To our knowledge, this item is not available for download. To find whether it is available, there are three options:
1. Check below under "Related research" whether another version of this item is available online.
2. Check on the provider's web page whether it is in fact available.
3. Perform a search for a similarly titled item that would be available.

Paper provided by Society for Computational Economics in its series Computing in Economics and Finance 2001 with number 186.

as
in new window

Length:
Date of creation: 01 Apr 2001
Date of revision:
Handle: RePEc:sce:scecf1:186
Contact details of provider: Web page: http://www.econometricsociety.org/conference/SCE2001/SCE2001.html
Email:


More information through EDIRC

References listed on IDEAS
Please report citation or reference errors to , or , if you are the registered author of the cited work, log in to your RePEc Author Service profile, click on "citations" and make appropriate adjustments.:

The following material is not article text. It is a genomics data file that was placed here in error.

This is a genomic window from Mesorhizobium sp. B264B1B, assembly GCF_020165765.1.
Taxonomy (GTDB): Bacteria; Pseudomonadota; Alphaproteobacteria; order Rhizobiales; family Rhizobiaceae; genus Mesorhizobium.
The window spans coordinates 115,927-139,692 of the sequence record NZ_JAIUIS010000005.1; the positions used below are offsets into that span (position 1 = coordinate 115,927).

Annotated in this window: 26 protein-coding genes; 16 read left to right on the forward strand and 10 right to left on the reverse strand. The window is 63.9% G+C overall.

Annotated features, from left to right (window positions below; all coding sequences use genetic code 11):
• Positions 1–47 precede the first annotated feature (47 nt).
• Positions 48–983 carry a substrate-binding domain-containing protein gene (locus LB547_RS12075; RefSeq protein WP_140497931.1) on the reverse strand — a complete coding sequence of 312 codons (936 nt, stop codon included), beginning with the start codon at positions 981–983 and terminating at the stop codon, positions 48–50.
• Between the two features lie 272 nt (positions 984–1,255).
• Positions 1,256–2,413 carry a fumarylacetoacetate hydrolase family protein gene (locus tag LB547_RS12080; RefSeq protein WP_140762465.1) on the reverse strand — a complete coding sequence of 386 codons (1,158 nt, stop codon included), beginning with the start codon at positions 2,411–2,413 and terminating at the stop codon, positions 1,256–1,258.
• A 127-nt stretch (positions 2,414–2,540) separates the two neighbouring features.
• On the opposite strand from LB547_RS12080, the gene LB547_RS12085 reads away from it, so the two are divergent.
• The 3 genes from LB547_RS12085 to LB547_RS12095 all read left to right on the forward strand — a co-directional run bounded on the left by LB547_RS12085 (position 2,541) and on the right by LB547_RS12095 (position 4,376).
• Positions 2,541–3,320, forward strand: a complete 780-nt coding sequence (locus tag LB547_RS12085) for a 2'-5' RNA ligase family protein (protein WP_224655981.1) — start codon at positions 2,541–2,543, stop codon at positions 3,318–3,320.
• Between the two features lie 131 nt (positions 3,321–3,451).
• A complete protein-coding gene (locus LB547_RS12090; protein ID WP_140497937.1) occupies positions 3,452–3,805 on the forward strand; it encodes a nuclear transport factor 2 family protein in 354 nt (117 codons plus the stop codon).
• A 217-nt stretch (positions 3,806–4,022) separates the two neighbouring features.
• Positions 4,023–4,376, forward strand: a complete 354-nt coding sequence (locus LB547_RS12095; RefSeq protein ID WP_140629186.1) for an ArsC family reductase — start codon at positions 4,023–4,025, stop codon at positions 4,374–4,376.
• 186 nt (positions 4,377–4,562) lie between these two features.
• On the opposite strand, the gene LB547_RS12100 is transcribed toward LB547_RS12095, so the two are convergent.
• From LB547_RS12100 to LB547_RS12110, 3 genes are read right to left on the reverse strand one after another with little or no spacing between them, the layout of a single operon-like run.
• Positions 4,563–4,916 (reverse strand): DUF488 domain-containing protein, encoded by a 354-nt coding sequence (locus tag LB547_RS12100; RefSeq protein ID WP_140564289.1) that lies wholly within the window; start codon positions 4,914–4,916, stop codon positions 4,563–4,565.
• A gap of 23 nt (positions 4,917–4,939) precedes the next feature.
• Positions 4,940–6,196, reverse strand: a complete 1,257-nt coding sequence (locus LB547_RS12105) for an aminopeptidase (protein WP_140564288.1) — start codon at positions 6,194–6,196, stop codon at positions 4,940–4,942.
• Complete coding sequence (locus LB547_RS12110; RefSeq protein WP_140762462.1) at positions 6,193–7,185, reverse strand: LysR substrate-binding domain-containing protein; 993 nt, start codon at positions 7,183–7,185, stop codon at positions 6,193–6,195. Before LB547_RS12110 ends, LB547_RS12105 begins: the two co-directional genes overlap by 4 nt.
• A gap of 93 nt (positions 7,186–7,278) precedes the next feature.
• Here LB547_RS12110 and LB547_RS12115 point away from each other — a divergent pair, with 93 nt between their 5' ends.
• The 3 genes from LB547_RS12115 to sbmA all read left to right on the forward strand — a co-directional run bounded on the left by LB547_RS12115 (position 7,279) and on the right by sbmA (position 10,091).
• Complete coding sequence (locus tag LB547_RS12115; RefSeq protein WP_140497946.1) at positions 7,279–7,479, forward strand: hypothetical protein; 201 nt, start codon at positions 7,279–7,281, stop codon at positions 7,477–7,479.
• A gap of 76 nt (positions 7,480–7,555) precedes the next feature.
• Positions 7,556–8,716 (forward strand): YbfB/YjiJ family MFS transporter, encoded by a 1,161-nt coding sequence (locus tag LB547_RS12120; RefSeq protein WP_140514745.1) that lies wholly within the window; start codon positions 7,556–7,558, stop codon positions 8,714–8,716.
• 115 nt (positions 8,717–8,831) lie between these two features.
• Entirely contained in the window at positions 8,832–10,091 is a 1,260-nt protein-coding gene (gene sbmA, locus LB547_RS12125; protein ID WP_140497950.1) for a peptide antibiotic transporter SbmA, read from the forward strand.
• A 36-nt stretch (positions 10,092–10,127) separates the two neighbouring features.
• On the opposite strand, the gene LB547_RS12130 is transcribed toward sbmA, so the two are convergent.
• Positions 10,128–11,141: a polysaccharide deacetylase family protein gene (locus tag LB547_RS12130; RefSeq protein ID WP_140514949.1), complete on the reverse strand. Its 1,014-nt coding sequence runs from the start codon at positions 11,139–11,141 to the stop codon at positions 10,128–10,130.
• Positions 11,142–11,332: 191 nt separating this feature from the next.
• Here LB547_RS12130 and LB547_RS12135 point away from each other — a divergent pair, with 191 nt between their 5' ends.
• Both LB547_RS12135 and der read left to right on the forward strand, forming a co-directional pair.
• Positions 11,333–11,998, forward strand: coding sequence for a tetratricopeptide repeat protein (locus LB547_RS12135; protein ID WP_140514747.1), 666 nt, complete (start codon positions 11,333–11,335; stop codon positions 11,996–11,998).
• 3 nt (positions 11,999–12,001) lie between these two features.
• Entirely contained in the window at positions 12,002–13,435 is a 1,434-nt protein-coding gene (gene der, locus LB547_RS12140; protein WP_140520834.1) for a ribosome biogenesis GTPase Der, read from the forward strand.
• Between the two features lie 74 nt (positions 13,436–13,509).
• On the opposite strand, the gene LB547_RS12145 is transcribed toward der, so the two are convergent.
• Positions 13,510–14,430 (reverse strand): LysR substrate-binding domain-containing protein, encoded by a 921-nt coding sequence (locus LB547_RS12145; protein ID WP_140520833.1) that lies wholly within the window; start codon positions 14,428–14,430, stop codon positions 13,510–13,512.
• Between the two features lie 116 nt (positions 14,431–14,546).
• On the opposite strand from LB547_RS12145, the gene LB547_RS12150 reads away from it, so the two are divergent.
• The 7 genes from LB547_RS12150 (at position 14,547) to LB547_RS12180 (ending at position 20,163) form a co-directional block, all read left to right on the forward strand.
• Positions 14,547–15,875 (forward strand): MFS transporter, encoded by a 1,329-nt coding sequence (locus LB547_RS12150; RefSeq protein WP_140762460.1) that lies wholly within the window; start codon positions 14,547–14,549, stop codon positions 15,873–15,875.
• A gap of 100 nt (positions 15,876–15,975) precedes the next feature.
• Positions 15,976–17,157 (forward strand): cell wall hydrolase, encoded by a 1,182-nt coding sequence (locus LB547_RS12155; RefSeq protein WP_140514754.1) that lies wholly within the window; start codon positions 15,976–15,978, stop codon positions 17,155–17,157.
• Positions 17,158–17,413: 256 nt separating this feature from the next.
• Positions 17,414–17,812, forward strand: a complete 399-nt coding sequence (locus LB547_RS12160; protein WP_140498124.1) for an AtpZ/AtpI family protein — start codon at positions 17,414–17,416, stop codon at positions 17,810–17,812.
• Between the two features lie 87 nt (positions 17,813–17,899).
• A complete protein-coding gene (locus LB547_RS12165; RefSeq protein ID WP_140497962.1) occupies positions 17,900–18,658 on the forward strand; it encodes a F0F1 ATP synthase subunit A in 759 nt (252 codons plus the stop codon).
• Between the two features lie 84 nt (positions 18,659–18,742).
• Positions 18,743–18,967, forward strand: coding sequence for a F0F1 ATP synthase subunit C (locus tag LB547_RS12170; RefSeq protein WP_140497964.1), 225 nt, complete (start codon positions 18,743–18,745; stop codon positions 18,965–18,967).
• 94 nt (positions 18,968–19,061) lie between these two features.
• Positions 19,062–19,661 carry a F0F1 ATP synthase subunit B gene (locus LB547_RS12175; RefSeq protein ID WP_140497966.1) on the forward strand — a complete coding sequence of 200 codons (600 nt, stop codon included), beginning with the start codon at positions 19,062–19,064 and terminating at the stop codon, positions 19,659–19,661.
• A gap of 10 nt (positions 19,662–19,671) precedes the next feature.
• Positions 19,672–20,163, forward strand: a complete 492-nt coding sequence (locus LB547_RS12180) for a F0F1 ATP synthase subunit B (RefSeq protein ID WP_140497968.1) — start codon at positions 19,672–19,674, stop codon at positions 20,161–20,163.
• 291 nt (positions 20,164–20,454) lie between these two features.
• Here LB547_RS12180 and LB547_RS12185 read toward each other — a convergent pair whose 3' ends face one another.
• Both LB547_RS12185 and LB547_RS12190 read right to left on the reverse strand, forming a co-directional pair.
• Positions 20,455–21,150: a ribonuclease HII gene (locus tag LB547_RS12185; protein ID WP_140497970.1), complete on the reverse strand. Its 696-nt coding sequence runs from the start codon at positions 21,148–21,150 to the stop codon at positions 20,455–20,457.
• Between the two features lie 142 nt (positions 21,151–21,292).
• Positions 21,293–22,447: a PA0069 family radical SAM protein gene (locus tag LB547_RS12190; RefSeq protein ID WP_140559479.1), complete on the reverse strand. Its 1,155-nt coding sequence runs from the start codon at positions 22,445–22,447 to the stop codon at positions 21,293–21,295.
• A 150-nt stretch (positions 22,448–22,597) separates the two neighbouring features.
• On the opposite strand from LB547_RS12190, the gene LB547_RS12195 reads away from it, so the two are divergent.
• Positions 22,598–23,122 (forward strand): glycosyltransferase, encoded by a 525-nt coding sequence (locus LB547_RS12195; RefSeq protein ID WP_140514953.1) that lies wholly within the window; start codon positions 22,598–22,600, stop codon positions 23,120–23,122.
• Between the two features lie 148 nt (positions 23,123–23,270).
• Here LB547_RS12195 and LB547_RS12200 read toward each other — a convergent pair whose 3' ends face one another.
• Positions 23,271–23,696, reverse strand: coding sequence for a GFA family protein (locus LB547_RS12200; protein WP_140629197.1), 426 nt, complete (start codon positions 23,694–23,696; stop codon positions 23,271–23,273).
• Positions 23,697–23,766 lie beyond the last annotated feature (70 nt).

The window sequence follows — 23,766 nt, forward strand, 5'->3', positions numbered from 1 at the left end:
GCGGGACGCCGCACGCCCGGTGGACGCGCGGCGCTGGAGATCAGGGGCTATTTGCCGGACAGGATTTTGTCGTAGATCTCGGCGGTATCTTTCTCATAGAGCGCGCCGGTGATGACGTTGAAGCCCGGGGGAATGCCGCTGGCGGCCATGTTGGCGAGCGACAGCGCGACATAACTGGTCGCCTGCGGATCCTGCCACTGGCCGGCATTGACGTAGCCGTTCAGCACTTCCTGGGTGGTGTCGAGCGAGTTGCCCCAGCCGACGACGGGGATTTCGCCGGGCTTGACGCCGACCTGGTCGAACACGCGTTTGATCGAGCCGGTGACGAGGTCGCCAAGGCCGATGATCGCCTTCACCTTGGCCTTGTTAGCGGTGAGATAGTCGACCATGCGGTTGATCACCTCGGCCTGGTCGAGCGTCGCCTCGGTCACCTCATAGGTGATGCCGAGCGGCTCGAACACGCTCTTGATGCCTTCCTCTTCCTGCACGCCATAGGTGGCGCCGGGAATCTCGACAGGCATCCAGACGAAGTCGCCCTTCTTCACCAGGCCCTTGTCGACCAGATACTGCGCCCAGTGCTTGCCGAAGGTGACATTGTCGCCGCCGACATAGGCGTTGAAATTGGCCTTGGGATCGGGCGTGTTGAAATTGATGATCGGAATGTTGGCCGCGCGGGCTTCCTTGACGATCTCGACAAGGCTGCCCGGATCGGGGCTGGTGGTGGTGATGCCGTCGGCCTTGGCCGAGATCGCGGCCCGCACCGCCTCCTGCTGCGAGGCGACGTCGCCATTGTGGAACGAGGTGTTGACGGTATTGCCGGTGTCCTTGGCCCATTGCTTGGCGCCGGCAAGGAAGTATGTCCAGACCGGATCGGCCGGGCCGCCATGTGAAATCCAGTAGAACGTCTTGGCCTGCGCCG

as in new window
  1. Williams, Joseph T, 1995. "Pricing Real Assets with Costly Search," Review of Financial Studies, Society for Financial Studies, vol. 8(1), pages 55-90.
  2. Hughes, Gordon & McCormick, Barry, 1985. "An Empirical Analysis of On-the-Job Search and Job Mobility," The Manchester School of Economic & Social Studies, University of Manchester, vol. 53(1), pages 76-95, March.
  3. Henley, Andrew, 1998. "Residential Mobility, Housing Equity and the Labour Market," Economic Journal, Royal Economic Society, vol. 108(447), pages 414-27, March.
  4. Stein, Jeremy C, 1995. "Prices and Trading Volume in the Housing Market: A Model with Down-Payment Effects," The Quarterly Journal of Economics, MIT Press, vol. 110(2), pages 379-406, May.
  5. Heikki Kauppi & Markus Haavio, 2003. "Housing Markets and Labor Mobility," Computing in Economics and Finance 2003 164, Society for Computational Economics.
  6. Smith, Lawrence B & Rosen, Kenneth T & Fallis, George, 1988. "Recent Developments in Economic Models of Housing Markets," Journal of Economic Literature, American Economic Association, vol. 26(1), pages 29-64, March.
  7. Lucas, Robert Jr. & Prescott, Edward C., 1974. "Equilibrium search and unemployment," Journal of Economic Theory, Elsevier, vol. 7(2), pages 188-209, February.